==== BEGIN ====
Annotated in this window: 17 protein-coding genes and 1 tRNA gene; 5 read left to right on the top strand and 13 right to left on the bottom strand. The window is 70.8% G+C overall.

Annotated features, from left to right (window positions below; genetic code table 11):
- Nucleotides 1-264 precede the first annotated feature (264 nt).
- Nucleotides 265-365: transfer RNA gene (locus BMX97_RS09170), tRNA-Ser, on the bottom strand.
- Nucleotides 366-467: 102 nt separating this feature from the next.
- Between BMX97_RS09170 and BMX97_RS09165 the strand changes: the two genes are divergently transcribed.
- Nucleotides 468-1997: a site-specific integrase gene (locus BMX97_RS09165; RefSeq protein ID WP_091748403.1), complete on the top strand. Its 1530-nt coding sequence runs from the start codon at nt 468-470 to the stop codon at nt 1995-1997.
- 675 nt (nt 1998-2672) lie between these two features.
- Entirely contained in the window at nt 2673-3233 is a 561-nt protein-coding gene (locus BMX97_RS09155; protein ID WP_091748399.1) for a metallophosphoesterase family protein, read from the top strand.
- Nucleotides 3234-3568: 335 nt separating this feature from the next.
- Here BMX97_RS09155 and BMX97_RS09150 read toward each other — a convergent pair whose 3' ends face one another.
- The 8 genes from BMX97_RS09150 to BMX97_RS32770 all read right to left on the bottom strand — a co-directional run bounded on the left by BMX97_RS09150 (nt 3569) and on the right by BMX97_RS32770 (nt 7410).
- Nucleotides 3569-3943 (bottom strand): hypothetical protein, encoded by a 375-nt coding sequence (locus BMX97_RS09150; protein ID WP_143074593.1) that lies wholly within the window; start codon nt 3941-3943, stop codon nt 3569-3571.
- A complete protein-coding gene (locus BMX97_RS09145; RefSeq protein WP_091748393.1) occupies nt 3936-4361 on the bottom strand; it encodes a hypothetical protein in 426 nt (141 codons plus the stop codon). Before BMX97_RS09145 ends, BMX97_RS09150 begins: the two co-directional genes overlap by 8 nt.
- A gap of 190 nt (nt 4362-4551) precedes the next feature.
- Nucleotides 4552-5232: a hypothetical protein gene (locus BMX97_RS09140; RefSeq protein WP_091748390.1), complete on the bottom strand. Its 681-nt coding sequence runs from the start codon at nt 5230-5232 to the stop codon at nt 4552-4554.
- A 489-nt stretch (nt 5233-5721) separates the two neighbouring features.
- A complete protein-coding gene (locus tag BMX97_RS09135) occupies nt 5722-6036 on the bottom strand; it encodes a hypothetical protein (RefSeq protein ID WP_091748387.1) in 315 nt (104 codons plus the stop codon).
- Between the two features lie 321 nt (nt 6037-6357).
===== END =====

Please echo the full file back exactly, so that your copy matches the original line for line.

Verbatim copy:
Annotated in this window: 17 protein-coding genes and 1 tRNA gene; 5 read left to right on the top strand and 13 right to left on the bottom strand. The window is 70.8% G+C overall.

Annotated features, from left to right (window positions below; genetic code table 11):
- Nucleotides 1-264 precede the first annotated feature (264 nt).
- Nucleotides 265-365: transfer RNA gene (locus BMX97_RS09170), tRNA-Ser, on the bottom strand.
- Nucleotides 366-467: 102 nt separating this feature from the next.
- Between BMX97_RS09170 and BMX97_RS09165 the strand changes: the two genes are divergently transcribed.
- Nucleotides 468-1997: a site-specific integrase gene (locus BMX97_RS09165; RefSeq protein ID WP_091748403.1), complete on the top strand. Its 1530-nt coding sequence runs from the start codon at nt 468-470 to the stop codon at nt 1995-1997.
- 675 nt (nt 1998-2672) lie between these two features.
- Entirely contained in the window at nt 2673-3233 is a 561-nt protein-coding gene (locus BMX97_RS09155; protein ID WP_091748399.1) for a metallophosphoesterase family protein, read from the top strand.
- Nucleotides 3234-3568: 335 nt separating this feature from the next.
- Here BMX97_RS09155 and BMX97_RS09150 read toward each other — a convergent pair whose 3' ends face one another.
- The 8 genes from BMX97_RS09150 to BMX97_RS32770 all read right to left on the bottom strand — a co-directional run bounded on the left by BMX97_RS09150 (nt 3569) and on the right by BMX97_RS32770 (nt 7410).
- Nucleotides 3569-3943 (bottom strand): hypothetical protein, encoded by a 375-nt coding sequence (locus BMX97_RS09150; protein ID WP_143074593.1) that lies wholly within the window; start codon nt 3941-3943, stop codon nt 3569-3571.
- A complete protein-coding gene (locus BMX97_RS09145; RefSeq protein WP_091748393.1) occupies nt 3936-4361 on the bottom strand; it encodes a hypothetical protein in 426 nt (141 codons plus the stop codon). Before BMX97_RS09145 ends, BMX97_RS09150 begins: the two co-directional genes overlap by 8 nt.
- A gap of 190 nt (nt 4362-4551) precedes the next feature.
- Nucleotides 4552-5232: a hypothetical protein gene (locus BMX97_RS09140; RefSeq protein WP_091748390.1), complete on the bottom strand. Its 681-nt coding sequence runs from the start codon at nt 5230-5232 to the stop codon at nt 4552-4554.
- A 489-nt stretch (nt 5233-5721) separates the two neighbouring features.
- A complete protein-coding gene (locus tag BMX97_RS09135) occupies nt 5722-6036 on the bottom strand; it encodes a hypothetical protein (RefSeq protein ID WP_091748387.1) in 315 nt (104 codons plus the stop codon).
- Between the two features lie 321 nt (nt 6037-6357).